Body image is often thought of as a concern for teen girls and younger women, and the abundance of resources on this topic are skewed toward those age groups.
But a new study published in the Journal of Women and Aging illustrates how few of us are happy with how our bodies look, even as we get older: Only 12 percent of women reported being satisfied with their body size.
While the number is pathetically low, it’s not surprising considering how many of us are self-critical about our appearance. Even if we are not actively dieting, our culture — and sometimes our own families and friends — make it impossible to tune out messages that we should be younger, thinner and prettier.
Researchers from UNC Chapel Hill conducted an internet-based survey of 1,789 U.S. women age 50 and older to find out more about their perspectives. Participants were overwhelmingly white (92.3 percent), and the average age was 59. Close to half (42 percent) had a body mass index (BMI) that put them within “normal” weight ranges for their height.
For the study, participants were shown silhouettes of nine bodies of various sizes and asked which silhouette most resembled their own body, and which body size they preferred. Women who preferred the shape closest to their own were considered to be satisfied with their bodies. Women who preferred a different body shape were categorized as dissatisfied.
In discussing their findings, the authors point out that women who are generally satisfied “appear to exert considerable effort to achieve and maintain this satisfaction, and they are not impervious to experiencing dissatisfaction with other aspects of their appearance, particularly those aspects affected by aging.”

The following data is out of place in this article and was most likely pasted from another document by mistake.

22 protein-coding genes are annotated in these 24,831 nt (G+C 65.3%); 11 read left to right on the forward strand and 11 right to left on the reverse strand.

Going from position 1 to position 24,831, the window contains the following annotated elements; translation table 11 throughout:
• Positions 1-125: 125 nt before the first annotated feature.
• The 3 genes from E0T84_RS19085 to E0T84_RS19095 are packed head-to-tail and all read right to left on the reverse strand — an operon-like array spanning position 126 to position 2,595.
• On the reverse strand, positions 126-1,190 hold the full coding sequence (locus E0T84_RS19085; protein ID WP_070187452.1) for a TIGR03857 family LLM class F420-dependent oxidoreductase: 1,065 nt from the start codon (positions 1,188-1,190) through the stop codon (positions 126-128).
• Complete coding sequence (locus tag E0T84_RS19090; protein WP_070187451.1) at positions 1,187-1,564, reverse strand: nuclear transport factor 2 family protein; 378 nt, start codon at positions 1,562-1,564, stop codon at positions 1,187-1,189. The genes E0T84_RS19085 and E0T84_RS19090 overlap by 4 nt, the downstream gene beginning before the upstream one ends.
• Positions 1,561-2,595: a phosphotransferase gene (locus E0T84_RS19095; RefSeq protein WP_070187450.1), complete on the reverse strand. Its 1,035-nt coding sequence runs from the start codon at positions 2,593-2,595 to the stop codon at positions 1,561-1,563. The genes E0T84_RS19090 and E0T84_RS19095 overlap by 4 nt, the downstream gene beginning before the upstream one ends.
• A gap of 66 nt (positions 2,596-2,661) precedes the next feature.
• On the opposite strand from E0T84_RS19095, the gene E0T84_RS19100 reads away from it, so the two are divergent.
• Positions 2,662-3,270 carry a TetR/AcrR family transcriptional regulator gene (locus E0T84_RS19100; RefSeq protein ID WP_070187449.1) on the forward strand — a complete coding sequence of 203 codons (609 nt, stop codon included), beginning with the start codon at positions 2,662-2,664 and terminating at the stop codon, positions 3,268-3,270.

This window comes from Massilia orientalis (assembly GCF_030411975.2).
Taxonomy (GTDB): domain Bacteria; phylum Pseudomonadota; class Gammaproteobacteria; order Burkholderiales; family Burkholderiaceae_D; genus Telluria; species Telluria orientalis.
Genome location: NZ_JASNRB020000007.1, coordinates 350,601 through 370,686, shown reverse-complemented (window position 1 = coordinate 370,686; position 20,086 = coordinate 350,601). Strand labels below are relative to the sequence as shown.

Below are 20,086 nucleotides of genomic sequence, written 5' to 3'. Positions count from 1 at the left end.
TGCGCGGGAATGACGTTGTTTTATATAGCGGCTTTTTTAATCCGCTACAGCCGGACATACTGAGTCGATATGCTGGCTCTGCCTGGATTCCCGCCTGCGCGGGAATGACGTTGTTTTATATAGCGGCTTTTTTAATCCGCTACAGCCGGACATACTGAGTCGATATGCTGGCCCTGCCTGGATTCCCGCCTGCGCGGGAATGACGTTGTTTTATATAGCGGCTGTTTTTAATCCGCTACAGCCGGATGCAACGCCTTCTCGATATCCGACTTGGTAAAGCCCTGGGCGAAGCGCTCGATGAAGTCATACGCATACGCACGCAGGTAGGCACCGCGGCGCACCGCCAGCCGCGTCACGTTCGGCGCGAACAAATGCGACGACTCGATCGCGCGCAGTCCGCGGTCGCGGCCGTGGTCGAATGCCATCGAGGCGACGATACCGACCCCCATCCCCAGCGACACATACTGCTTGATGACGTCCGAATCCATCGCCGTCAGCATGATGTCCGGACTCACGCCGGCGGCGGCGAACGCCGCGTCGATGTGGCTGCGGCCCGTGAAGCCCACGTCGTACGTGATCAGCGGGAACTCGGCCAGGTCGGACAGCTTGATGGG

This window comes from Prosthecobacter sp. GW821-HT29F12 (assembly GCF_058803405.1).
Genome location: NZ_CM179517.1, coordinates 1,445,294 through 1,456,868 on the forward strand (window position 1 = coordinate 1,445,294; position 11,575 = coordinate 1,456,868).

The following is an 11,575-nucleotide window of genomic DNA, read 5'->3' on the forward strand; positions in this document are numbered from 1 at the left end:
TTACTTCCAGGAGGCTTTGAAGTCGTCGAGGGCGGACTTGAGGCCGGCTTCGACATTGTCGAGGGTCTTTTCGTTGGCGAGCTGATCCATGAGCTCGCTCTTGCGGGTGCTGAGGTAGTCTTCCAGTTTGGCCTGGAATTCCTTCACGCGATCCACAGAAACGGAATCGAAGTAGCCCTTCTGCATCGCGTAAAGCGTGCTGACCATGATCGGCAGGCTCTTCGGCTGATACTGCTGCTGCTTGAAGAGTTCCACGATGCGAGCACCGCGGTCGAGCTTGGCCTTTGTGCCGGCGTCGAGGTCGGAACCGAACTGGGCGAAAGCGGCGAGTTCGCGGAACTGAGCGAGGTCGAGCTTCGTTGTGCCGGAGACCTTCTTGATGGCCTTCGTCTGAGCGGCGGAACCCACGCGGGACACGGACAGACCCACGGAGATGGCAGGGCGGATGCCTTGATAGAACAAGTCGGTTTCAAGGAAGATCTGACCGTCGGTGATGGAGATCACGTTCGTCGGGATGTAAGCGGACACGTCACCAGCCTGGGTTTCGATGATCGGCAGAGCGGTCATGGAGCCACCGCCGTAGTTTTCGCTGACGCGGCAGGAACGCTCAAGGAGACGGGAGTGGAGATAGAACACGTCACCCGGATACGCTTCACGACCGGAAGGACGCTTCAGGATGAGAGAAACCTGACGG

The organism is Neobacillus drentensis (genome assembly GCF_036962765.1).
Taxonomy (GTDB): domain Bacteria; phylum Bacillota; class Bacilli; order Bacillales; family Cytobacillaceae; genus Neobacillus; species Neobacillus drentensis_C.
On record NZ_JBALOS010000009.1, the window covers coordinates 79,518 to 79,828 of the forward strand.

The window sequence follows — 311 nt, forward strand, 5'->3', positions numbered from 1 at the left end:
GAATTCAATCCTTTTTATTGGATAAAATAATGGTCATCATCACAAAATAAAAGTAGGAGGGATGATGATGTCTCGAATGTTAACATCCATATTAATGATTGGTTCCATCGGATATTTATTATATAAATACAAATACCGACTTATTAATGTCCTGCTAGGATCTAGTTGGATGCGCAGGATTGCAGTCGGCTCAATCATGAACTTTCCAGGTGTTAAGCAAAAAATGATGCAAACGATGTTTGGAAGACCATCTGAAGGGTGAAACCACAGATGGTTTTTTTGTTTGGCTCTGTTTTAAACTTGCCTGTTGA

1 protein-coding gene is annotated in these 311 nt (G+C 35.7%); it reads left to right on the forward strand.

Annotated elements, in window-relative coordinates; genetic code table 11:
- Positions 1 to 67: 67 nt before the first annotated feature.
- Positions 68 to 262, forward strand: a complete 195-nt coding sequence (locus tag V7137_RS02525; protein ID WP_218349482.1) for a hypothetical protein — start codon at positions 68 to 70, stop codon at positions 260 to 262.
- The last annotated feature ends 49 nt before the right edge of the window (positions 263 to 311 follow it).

For instance, many of the women who fell into the “satisfied” group were unhappy with specific body parts, including their stomach (56.2 percent), face (53.8 percent), and skin (78.8 percent) — although they reported dissatisfaction at lower rates than the women who were dissatisfied overall with their bodies.
And while the majority (88 percent) of women who were satisfied were considered “normal” weight, 40.6 percent said they would be moderately or extremely upset if they gained just 5 pounds.
Satisfaction with one’s body shape/size also does not grant immunity to negative thinking:
– A third (34.1 percent) reported thinking about their weight “daily” or “always.”
– Half (50.7 percent) expressed envy of younger women’s appearance.
– More than three-quarters (77.1 percent) reported that their shape played a primary role in their self-evaluation — about the same percentage of women who were unsatisfied with their appearance.
The women were also asked about their weight, height, ethnicity, symptoms of eating disorders, diet, and weight-control behaviors (like dieting and frequent weighing), concerns about their weight and shape, and quality of life. There was no difference between the satisfied and unsatisfied groups when it came to skipping meals or extreme/disordered weight control measures.
Satisfied women reported somewhat more exercise (average of 5.1 hours vs. 3.8 hours), and the authors note that “exercise may directly (and indirectly) enhance body esteem in women.”
Women who were unsatisfied with their bodies were significantly more likely to report that a physical or medical condition affected their weight or appetite (30.3 percent vs. 9.2 percent). The were also more likely to do frequent body checking, attempt weight loss, spend more than half their time dieting, and report having tried low-calorie diets or diet plans.
The authors were not able to determine whether these activities led to dissatisfaction, or whether body dissatisfaction more often led to these activities. The study also doesn’t address the effect that negative messages and stigma may have on satisfaction rates.
The authors recommend that health-care providers discuss weight, shape, and aging-related concerns with all mature women, and “maintain sensitivity when talking about weight management.”
For a more personal take on these survey results, read Rachel Zimmerman’s post at WBUR’s Common Health. Zimmerman reflects on how she spends an “inordinate, and frankly embarrassing amount of time thinking about food, planning meals and strategizing about how to control [her] weight.”